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Editor's Correspondence |

Dementia, Gastrostomy Tubes, and Mortality—Reply

Diane E. Meier, MD; R. Sean Morrison, MD
Arch Intern Med. 2001;161(19):2385-2386. doi:.
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We agree that in the short term, a person with advanced dementia who is no longer able to swallow is likely to have life prolonged by tube feeding. While it is possible that the subjects receiving tube feeding in our study would have died sooner without it, our data do not permit us to confirm or refute this hypothesis. The important point for physicians and family decision makers is that the mortality rate was high (50% at 6 months) and equal in those treated with and without artificial nutrition and hydration. This finding has been confirmed in multiple other studies.15 Tube feeding does not reverse or stabilize the progression of the underlying dementing illness, nor does it prevent repeated aspiration of oronasopharyngeal secretions, as well as other common infections associated with immobility and confinement to bed or chair. Once a patient reaches this stage of illness, life expectancy is limited independent of the use of tube feeding.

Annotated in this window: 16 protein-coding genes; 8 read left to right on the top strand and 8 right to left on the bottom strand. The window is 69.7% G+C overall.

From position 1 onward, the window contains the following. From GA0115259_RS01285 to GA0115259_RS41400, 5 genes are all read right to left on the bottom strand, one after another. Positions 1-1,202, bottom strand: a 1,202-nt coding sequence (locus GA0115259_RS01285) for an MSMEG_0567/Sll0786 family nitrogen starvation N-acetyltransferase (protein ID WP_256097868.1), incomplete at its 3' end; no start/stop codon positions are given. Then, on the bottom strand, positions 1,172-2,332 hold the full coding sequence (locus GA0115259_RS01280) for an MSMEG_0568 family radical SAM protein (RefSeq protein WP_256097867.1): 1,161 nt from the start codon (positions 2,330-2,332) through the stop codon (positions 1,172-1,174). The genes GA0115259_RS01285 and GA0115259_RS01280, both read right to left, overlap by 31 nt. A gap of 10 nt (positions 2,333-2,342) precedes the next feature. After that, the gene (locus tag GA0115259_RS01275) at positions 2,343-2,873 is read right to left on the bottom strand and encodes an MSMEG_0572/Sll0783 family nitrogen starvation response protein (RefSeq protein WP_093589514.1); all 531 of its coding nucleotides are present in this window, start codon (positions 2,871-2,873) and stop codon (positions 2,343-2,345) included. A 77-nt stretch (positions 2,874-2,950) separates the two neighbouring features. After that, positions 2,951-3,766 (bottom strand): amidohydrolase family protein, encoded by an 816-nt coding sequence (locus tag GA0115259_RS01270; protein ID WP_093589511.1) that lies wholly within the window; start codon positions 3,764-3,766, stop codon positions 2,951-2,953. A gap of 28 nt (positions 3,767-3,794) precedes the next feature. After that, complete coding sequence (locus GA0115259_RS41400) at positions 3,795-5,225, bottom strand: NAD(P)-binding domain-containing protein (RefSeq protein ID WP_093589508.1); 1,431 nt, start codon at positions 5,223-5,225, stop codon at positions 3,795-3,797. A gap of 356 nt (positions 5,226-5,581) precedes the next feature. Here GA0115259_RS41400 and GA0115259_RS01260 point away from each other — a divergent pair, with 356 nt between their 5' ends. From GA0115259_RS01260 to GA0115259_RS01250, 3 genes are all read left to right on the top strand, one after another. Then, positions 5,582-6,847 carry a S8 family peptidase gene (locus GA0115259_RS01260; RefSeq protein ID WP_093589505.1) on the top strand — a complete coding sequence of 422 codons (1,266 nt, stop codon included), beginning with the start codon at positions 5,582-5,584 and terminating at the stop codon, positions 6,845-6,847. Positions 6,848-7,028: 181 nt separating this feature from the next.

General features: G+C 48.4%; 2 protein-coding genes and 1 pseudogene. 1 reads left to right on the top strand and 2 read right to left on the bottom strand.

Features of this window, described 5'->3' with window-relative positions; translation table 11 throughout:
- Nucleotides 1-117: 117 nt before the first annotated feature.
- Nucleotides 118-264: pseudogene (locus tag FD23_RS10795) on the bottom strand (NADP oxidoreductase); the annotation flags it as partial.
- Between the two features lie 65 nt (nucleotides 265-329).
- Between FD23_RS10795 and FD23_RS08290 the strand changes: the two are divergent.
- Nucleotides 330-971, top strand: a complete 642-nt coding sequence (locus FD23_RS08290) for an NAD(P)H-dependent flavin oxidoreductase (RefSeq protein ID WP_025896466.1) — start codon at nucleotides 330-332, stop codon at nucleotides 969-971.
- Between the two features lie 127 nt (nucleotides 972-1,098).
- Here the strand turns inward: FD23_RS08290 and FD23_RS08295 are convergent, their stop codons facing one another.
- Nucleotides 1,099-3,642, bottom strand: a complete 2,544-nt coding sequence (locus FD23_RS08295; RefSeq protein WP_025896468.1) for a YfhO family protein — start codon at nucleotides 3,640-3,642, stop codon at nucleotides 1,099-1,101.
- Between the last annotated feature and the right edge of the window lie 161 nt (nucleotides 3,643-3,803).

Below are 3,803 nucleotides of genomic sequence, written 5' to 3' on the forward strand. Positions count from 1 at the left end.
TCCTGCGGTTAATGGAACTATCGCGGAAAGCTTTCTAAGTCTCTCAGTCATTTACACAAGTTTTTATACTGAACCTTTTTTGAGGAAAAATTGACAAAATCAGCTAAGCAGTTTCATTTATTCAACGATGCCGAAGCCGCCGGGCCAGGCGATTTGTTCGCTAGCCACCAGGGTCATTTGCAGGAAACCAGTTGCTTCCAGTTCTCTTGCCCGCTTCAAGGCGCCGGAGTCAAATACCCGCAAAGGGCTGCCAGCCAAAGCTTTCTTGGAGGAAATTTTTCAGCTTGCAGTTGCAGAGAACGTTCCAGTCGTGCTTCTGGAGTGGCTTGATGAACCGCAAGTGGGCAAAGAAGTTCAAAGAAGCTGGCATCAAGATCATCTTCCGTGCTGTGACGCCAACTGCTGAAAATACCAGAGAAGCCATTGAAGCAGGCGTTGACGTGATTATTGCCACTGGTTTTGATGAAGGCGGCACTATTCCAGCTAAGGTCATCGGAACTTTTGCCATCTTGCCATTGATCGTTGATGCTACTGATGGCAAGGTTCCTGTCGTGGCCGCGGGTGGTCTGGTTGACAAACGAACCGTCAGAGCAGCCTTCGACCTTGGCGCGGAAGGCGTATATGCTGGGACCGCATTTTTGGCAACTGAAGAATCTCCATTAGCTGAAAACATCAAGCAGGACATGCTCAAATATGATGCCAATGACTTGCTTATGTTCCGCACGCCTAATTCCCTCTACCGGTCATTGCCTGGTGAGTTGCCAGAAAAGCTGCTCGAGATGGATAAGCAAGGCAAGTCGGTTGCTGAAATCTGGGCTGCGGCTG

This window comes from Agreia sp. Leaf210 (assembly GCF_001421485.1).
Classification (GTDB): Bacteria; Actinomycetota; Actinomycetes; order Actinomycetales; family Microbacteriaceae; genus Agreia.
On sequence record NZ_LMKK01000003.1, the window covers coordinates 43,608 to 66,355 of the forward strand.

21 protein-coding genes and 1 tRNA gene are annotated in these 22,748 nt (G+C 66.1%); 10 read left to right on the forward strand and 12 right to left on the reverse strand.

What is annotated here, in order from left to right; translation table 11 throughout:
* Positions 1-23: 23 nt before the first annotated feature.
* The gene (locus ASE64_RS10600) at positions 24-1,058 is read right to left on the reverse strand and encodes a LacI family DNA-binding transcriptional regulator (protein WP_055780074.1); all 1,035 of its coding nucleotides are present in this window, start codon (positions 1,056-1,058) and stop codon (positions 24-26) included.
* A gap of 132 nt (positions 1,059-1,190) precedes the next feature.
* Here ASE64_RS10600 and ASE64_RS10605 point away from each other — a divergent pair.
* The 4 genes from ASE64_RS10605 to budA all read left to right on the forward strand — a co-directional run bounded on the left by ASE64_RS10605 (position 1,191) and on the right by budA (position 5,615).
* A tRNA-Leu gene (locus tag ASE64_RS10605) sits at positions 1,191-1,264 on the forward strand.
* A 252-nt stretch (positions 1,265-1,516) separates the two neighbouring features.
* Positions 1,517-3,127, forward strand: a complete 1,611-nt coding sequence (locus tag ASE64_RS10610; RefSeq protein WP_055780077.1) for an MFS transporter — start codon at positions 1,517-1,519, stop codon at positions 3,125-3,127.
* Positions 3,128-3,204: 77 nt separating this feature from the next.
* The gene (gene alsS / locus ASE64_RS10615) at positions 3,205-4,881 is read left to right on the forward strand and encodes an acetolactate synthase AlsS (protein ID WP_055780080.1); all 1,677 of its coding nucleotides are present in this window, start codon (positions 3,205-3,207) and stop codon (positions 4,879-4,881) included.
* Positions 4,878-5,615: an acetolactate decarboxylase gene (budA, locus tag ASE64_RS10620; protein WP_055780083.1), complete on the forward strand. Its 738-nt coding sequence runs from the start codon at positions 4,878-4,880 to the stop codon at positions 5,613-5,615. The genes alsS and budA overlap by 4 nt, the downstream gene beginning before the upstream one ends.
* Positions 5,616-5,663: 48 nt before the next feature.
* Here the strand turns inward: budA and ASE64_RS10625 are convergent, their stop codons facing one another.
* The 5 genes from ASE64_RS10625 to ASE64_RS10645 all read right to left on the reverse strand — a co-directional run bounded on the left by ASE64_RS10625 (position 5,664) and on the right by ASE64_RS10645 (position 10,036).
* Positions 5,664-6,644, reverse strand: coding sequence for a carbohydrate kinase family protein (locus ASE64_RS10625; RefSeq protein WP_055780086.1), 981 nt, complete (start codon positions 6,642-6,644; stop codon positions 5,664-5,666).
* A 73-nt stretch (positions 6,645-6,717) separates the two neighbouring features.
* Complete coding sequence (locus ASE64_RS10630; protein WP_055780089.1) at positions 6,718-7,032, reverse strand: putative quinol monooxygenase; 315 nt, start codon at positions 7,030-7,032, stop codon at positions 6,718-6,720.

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Correspondence

October 22, 2001
Francine K. Welty, MD, PhD
Arch Intern Med. 2001;161(19):2385. doi:.
October 22, 2001
Diane E. Meier, MD; R. Sean Morrison, MD
Arch Intern Med. 2001;161(19):2385-2386. doi:.
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